In Brief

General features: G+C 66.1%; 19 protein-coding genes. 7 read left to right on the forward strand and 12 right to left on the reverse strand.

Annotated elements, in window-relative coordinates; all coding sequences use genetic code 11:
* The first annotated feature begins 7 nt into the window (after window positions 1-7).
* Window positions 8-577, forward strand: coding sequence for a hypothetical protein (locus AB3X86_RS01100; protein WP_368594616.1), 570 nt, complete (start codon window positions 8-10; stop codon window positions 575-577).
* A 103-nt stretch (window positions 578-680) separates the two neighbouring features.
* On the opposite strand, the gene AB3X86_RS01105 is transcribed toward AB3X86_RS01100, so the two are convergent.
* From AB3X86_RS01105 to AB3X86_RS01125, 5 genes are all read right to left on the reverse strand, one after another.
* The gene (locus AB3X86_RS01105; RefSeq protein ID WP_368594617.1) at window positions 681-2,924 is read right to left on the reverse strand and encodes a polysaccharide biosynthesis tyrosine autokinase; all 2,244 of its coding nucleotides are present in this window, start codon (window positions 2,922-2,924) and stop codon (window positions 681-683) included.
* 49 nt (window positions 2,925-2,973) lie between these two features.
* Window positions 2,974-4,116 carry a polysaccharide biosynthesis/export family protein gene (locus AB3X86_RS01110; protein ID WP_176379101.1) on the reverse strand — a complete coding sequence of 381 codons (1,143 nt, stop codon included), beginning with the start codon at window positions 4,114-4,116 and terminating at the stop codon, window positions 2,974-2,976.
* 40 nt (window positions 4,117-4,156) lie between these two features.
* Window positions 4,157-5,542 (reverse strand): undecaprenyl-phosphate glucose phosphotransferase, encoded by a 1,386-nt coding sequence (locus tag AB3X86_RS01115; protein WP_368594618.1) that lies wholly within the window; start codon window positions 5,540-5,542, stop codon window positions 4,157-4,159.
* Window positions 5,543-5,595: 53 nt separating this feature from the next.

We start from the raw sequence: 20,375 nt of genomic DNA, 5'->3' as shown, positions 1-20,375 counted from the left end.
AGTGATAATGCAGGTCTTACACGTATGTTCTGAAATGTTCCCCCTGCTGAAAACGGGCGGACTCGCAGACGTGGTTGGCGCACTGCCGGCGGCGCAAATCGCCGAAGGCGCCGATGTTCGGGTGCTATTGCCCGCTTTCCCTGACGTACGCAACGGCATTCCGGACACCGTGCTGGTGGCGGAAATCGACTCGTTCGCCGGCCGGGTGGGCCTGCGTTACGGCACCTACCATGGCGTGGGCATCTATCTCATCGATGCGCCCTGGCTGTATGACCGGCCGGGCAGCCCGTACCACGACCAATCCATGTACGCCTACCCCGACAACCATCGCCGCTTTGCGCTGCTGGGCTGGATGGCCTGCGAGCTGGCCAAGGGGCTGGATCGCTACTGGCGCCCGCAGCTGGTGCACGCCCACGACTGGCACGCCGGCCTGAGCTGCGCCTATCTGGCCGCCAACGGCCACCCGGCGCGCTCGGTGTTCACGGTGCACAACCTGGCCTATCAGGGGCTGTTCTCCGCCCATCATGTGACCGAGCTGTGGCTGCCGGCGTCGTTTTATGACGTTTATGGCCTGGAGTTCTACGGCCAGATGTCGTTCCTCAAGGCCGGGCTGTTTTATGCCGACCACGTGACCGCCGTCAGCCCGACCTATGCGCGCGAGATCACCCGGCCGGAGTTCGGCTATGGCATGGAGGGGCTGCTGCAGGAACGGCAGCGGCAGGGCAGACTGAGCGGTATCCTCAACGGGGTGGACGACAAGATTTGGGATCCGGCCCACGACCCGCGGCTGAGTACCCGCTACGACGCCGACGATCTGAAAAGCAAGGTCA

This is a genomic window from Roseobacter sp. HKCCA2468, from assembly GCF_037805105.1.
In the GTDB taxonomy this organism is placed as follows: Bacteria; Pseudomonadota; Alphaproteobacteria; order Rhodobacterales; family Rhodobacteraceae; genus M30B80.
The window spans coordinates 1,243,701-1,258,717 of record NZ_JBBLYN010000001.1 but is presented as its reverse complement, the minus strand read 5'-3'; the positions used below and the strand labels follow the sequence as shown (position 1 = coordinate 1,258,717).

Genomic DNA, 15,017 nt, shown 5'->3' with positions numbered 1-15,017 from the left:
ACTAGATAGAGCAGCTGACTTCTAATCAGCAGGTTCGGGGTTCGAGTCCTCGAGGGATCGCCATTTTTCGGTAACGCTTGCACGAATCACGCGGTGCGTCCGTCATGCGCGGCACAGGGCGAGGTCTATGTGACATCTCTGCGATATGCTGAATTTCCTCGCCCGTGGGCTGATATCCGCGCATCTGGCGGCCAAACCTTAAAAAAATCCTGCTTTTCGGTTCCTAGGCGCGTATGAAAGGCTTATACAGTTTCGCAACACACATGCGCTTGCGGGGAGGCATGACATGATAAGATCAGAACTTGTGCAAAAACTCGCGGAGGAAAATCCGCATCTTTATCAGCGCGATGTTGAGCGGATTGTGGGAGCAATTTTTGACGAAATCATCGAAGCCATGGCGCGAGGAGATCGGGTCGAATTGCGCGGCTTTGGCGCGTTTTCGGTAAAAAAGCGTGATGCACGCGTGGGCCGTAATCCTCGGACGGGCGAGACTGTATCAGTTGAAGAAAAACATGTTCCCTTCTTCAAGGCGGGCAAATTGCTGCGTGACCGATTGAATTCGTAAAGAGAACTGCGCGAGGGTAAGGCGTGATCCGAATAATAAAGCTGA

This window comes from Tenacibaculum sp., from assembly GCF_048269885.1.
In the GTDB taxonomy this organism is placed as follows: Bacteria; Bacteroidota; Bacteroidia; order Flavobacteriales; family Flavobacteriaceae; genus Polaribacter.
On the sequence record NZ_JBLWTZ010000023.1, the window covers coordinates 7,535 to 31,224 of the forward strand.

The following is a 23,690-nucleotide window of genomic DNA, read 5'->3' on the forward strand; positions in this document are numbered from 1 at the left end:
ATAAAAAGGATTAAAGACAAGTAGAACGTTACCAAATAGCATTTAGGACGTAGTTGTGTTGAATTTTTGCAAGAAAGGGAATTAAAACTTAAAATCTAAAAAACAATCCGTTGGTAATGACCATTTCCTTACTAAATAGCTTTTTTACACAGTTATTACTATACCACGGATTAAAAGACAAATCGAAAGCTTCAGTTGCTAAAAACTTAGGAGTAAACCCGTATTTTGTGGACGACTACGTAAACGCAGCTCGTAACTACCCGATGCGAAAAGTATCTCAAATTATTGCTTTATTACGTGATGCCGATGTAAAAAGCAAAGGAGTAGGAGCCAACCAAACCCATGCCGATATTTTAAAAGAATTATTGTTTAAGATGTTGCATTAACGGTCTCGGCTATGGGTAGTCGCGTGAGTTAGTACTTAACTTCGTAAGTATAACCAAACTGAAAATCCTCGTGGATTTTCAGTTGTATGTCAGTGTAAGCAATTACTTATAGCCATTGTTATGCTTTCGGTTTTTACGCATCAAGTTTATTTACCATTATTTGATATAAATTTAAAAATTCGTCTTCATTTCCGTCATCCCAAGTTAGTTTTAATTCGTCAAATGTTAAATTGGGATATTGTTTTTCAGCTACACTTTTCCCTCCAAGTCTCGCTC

Brush blaze in Halkidiki put out before much damage is caused A brush fire broke out yesterday morning in Halkidiki, northern Greece, just kilometers from where a blaze ravaged almost 5,000 hectares of forestland last summer. The fire, which began at around 11 a.m., was brought under control quickly. The fire service said that the blaze was caused by a resident who set alight some dead branches on his land but then failed to control the flames. Two water-dropping airplanes were used to put out the fire. Local authorities said that they have prepared thoroughly this year to avoid a repeat of last year’s disaster. YOGURT WITHDRAWAL Watchdog calls for jars to be removed after glass found in one Italian and Greek health authorities ordered yesterday the withdrawal of some 40,000 jars of Italian yogurt in which fragments of glass were found. Italy’s Consorzio Cooperativo Latterie Friulane advised health authorities in both countries after a consumer in northeastern Italy reported finding shards in one of the glass jars containing the Bio Natura Plus and Bio Biotos yogurts, the company said. Greece’s food inspection watchdog, EFET said some 17,700 packages had been imported and warned consumers not to eat the yogurt. The Italian company said the measure was just a precaution. AMBUSH CLUES Ski mask, notebook being analyzed Officers investigating the disarming of the Supreme Courts president’s guard last week are analyzing a black ski mask and the policeman’s notebook, which were found underneath a parked car in Palaio Faliron, southern Athens. Police hope that the two objects may have fingerprints or DNA evidence that might lead authorities to the two suspects who robbed Romylos Kedikoglou’s guard of his semiautomatic gun and service revolver outside the judge’s home in the coastal suburb of Glyfada. Officers are also analyzing footage from two CCTV cameras in the area. Bad meat Piraeus prefectural officials yesterday confiscated 337 tons of frozen chicken deemed to be unfit for human consumption. The chicken, which was found packed into more than 22,000 boxes in Rendi, southwestern Athens, had been slaughtered between January and October 2006 when the bird flu crisis had led to a sharp drop in the consumption of poultry. The chicken, a couple of samples of which tested positive for salmonella, had expiry dates ranging between May and December 2007, officials said. Students appeal A group of students of the Hellenic Open University (HOU) have lodged a collective appeal against the charging of fees by the university, it was revealed yesterday. The students, who reportedly spent a total of 8,400 euros on courses at the HOU, maintain that the practice of charging fees violates a constitutional amendment according to which higher education should be free. The suit was lodged by student Tassos Lialios who refused to pay the required fees for his course in Greek civilization. The HOU’s degree program fees are 700 euros and postgraduate study fees 850 euros. Worker killed A construction worker was killed at a building site in Kallithea, southern Athens, yesterday, authorities said. The accident took place around midday when the worker was crushed to death by building equipment. No further details were available. Bomb explodes A homemade explosive device went off outside of the offices of the General Secretariat for Youth in Kato Patissia, central Athens, late on Monday causing minor damage, police said yesterday. No one was hurt in the incident. Cypriot discontent The decision to open crossing points on Cyprus in 2003 did little to facilitate closer contacts between Greek and Turkish Cypriots, a UN-commissioned poll released yesterday showed. The poll suggested that for Greek Cypriots, crossing the checkpoints «is like a sacred pilgrimage in which you don’t engage or enjoy,» whereas for Turkish Cypriots «it’s something they do for pleasure,» according to analyst Alexandros Lordos. (Reuters)

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